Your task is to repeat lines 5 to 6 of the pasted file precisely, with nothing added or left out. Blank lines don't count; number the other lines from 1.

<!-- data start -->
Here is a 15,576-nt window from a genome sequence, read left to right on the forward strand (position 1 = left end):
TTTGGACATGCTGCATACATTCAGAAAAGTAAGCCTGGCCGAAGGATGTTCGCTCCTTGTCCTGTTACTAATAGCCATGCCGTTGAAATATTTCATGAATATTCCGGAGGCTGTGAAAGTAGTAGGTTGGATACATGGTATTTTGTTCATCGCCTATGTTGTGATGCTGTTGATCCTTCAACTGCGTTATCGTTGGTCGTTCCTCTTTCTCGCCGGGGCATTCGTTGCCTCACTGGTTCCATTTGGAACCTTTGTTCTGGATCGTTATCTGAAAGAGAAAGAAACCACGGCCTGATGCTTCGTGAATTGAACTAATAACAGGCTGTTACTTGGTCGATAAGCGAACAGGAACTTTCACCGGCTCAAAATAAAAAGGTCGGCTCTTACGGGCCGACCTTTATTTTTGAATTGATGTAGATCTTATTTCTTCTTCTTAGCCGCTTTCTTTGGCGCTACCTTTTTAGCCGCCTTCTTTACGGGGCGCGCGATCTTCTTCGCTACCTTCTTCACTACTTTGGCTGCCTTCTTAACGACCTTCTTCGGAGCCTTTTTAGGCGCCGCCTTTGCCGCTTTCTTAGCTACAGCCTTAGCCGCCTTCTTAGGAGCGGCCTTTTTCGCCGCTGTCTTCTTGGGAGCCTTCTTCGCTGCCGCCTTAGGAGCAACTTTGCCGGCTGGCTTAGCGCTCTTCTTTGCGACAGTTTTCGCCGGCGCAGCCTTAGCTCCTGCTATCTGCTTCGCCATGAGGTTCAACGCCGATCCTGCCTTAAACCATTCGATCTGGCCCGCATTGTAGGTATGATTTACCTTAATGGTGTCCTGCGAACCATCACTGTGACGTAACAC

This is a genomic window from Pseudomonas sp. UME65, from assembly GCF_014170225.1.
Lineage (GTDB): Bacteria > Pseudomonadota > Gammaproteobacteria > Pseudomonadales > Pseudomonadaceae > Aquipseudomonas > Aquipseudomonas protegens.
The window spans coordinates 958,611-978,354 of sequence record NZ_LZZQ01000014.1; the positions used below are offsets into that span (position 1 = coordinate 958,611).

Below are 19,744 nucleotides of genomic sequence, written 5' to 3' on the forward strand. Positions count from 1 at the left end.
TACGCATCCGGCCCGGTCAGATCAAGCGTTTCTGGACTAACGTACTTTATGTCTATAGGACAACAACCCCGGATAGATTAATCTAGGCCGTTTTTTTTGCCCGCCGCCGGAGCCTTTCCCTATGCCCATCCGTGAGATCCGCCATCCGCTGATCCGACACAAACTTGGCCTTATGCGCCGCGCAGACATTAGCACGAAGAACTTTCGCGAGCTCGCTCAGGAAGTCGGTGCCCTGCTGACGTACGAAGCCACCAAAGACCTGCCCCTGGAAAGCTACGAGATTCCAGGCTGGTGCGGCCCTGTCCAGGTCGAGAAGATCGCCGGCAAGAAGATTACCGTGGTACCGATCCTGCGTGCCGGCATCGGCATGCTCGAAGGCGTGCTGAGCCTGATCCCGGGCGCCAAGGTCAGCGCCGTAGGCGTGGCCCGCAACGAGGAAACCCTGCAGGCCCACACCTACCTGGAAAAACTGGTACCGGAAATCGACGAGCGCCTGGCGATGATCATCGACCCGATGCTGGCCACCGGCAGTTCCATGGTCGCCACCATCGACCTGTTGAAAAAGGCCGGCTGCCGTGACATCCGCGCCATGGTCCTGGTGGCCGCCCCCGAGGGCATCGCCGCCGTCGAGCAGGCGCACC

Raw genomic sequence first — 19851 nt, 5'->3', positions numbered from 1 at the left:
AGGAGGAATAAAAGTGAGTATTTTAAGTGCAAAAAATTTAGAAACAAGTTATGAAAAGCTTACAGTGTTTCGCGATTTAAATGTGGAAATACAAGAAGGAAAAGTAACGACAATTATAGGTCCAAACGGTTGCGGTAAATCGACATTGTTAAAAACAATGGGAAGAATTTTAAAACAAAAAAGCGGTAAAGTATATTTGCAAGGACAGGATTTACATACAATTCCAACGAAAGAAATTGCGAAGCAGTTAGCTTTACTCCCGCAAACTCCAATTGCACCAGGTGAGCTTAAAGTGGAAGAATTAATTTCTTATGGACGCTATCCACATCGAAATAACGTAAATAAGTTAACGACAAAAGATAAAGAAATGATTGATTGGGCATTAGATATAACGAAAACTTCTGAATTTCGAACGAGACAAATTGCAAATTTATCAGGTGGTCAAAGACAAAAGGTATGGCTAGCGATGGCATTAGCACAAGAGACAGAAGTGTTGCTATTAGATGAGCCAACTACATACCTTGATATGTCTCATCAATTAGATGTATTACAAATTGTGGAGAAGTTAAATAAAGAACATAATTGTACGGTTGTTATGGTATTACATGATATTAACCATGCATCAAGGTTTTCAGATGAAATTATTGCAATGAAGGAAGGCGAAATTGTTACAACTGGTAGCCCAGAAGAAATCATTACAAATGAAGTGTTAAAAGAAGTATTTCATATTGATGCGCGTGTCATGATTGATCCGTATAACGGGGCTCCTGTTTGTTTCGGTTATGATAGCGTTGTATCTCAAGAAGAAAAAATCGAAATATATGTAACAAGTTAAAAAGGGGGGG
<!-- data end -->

The window spans coordinates 958,611-978,354 of sequence record NZ_LZZQ01000014.1; the positions used below are offsets into that span (position 1 = coordinate 958,611).

Below are 19,744 nucleotides of genomic sequence, written 5' to 3' on the forward strand. Positions count from 1 at the left end.